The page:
Mortgages Explained

Getting a mortgage can be overwhelming and we don’t want you to feel that way; we want you to feel excited about buying your new home. That’s why we’ve created this simple guide to mortgages, where we breakdown everything you need to know.

Deposit Sizes

When purchasing a house, you’ll need to put down a deposit to secure a mortgage from a lender. The deposit is subtracted from the overall purchase price of the house to calculate the size of the mortgage you require.

For example, if you want to buy a £150,000 house and have a £15,000 deposit, you will need to borrow £135,000 from the lender and pay it back over an agreed period of time – known as the mortgage term (see mortgage term section below).


What is Loan to Value?

Loan to Value (LTV) is the ratio of the loan from the lender to the value of the house. The calculation used for LTV is:

Mortgage size ÷ Property value = % LTV

Using the above figures would give this calculation:

£135,000 ÷ £150,000 = 0.9 (90% LTV)

LTVs are presented as percentages, making the LTV for the example above 90%. You can generally get mortgages up to 95% LTV however this may be lower at the moment as there are fewer mortgages on the market than usual due to coronavirus.


Types of Mortgages

  • Fixed Rate
    A fixed rate mortgage has a fixed interest rate, so you pay the same amount towards your mortgage every month.
  • Standard Variable Rate
    Standard Variable Rate (SVR) means your payments can go up or down. Unlike base rate tracker mortgages, SVRs do not track above the Bank of England Base Rate, instead the rate you pay on an SVR mortgage will be determined by your mortgage lender. A SVR mortgage is the rate you will likely go on after finishing an introductory fixed, or tracker deal but don’t worry, you can review your mortgage at the end of the initial term.
  • Tracker
    The interest rate is linked to, but may not be equivalent to, the Bank of England base rate. It can track below but generally tracks at a percentage above the Bank of England base rate. When there is a change to the Bank of England base rate your mortgage payment rate will reflect this.
  • Discounted Variable Rate
    A discounted variable rate mortgage is also a type of SVR mortgage.
    The interest is an agreed percentage lower than the lender’s standard variable interest rate. Your monthly payments will change if your lender’s standard variable interest rate fluctuates, but your interest rate will always be lower than the lender’s main SVR.
  • Offset mortgage
    An offset mortgage can be purchased if you also have a savings account with the lender you are borrowing from. Your mortgage balance will then be offset by the amount maintained in your savings account. This may limit how much you can access and withdraw from your savings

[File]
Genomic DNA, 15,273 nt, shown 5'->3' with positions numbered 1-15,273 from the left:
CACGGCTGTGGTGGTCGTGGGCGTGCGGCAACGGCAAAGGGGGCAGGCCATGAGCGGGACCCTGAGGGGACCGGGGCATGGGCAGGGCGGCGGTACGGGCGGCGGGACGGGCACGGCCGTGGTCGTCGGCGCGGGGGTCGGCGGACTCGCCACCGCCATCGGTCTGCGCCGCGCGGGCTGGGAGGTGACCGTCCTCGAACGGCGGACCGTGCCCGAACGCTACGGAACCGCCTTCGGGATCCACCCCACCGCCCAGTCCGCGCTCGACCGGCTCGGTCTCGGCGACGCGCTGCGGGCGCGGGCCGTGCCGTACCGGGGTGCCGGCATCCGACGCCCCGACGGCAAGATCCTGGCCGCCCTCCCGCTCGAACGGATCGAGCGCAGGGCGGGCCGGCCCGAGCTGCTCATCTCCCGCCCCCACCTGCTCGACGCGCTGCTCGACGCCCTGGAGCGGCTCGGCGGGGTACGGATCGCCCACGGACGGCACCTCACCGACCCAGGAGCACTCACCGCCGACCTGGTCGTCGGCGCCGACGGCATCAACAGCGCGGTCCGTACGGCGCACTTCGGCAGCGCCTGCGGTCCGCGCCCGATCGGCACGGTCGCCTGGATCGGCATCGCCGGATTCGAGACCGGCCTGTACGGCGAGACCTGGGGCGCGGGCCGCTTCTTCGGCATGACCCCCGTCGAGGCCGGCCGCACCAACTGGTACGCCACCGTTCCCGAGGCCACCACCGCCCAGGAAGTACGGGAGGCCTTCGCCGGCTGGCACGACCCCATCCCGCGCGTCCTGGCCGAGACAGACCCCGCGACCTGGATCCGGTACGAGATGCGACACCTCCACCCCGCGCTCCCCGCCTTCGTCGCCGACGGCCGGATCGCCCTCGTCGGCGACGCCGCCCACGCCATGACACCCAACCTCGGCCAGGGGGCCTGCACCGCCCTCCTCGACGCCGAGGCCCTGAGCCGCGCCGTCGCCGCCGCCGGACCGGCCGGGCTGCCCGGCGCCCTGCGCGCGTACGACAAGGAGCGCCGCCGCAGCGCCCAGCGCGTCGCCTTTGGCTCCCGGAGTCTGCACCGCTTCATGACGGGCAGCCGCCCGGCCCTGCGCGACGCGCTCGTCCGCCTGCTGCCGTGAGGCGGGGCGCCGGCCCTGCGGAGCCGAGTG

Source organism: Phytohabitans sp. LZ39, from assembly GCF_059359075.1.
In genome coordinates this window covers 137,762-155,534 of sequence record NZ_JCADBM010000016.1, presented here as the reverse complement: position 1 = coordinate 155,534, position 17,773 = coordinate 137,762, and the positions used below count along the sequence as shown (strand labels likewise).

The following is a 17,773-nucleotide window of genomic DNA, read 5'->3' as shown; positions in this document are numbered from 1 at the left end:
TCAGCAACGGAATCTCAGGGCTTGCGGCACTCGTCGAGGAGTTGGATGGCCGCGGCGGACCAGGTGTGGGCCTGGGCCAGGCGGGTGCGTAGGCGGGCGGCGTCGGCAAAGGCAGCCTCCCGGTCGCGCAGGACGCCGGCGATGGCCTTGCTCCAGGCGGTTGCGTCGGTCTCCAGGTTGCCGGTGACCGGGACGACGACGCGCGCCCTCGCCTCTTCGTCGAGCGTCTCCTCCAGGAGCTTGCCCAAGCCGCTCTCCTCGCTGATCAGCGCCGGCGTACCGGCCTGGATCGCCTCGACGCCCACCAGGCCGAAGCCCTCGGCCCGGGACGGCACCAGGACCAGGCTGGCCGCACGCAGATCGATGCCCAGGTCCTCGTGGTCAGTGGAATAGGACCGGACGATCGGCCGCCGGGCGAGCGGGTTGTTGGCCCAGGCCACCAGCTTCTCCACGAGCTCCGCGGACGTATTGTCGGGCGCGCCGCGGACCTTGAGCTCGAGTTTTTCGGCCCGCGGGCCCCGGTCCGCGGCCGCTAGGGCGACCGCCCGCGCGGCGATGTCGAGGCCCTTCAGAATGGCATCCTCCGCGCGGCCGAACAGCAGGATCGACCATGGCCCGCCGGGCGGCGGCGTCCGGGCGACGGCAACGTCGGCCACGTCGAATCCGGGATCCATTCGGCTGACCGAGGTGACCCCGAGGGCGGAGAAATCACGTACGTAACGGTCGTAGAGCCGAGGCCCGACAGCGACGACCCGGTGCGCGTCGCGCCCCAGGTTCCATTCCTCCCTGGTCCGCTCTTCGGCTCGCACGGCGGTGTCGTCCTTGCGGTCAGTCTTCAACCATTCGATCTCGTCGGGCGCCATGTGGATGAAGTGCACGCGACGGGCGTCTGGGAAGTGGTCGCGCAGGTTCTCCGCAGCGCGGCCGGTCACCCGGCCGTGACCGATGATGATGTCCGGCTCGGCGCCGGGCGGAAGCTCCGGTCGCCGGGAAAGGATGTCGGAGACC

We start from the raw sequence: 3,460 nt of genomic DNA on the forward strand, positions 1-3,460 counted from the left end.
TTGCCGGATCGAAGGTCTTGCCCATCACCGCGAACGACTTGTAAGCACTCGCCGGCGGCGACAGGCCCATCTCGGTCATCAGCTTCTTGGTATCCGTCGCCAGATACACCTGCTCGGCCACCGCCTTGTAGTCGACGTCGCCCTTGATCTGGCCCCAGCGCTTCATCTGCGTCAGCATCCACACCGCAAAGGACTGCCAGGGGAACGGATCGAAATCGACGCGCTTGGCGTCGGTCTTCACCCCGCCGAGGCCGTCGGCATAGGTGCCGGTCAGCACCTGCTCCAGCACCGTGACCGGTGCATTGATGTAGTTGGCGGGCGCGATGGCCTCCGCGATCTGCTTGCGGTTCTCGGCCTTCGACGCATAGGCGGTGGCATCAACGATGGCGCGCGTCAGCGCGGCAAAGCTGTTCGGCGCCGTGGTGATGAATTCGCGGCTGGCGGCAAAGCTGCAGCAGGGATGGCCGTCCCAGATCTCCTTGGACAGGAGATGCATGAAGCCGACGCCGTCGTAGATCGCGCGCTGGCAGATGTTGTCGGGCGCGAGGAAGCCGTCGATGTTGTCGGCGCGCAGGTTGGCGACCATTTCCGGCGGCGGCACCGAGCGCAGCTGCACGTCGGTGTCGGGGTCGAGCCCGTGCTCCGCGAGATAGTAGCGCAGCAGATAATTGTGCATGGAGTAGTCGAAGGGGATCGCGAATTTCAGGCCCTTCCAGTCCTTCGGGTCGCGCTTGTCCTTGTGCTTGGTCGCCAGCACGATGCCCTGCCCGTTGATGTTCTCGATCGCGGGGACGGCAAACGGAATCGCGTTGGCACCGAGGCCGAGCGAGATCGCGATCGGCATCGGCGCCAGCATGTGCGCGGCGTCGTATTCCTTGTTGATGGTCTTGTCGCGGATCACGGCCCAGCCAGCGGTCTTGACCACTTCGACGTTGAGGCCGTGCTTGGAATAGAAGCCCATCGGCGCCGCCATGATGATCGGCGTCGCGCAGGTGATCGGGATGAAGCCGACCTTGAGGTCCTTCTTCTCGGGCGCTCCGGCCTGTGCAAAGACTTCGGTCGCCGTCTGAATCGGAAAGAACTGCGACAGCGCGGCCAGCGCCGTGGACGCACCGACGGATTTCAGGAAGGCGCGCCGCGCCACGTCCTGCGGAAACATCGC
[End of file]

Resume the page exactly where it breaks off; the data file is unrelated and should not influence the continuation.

Read our guide to find out more about the various mortgage types.


Mortgage Terms

A mortgage term determines over how long you will pay off your entire mortgage. This can span up to 40 years, but typically customers arrange their mortgage term over 25 years.

Shorter mortgage terms:

  • Your mortgage is paid off quicker
  • You will pay less interest over time
  • Your monthly payments will be higher

Longer mortgage terms:

  • Your mortgage takes longer to pay off
  • You will pay more interest over time
  • Your monthly payments will be lower 


Types of Repayments

There are three main repayment types for your mortgage:

Repayment mortgages

  • You pay the a portion of the capital amount borrowed plus the added interest each month
  • Your mortgage will be fully paid off by the end of your mortgage term

Interest-only mortgages

  • You only pay the accrued monthly interest
  • You do not pay off any of the original capital amount
  • If you are a first-time buyer, it can be difficult to meet a lender’s criteria. For example, you may need a higher deposit and income.
  • You will need to have in place a repayment vehicle which will be used to repay the outstanding mortgage amount at the end of your term. This is typically in the form of savings, investments, pensions or additional properties which can be sold.

Part & Part mortgages

  • Your mortgage balance is split between repayment and interest-only
  • Part of your mortgage (the balance on a repayment basis) will be fully paid off by the end of your mortgage term
  • The remaining mortgage balance (the proportion on interest-only) will need repaid, usually with the use of repayment vehicle (see above)


Mortgage Products

The length of your mortgage product usually falls into two categories:

  • Short term (2-3 years)
  • Long term (5-10 years)

For example, with a 2-year fixed rate mortgage, you will make monthly payments of a fixed amount for two years. After that, you will still owe the lender any outstanding mortgage but can agree a new mortgage product. If you do not agree a new product with your lender, or another lender, it is likely you will be automatically moved onto an SVR mortgage with a higher rate.

Short term mortgage products typically have lower interest rates and thus a lower monthly repayment than long term mortgage products. The product will need to be reviewed more frequently to avoid remaining on SVR and will provide shorter-term certainty over your monthly payments.

Long term mortgage products typically have higher interest rates and thus a higher monthly repayment than short term mortgage products. The product will need to be reviewed less frequently to avoid remaining on SVR and will provide longer-term certainty of your monthly payments.


Mortgage Options

Choosing which mortgage works for you will depend on your situation and what your lender is willing to provide. As every case is unique, we always recommend you speak to a mortgage advisor about your options.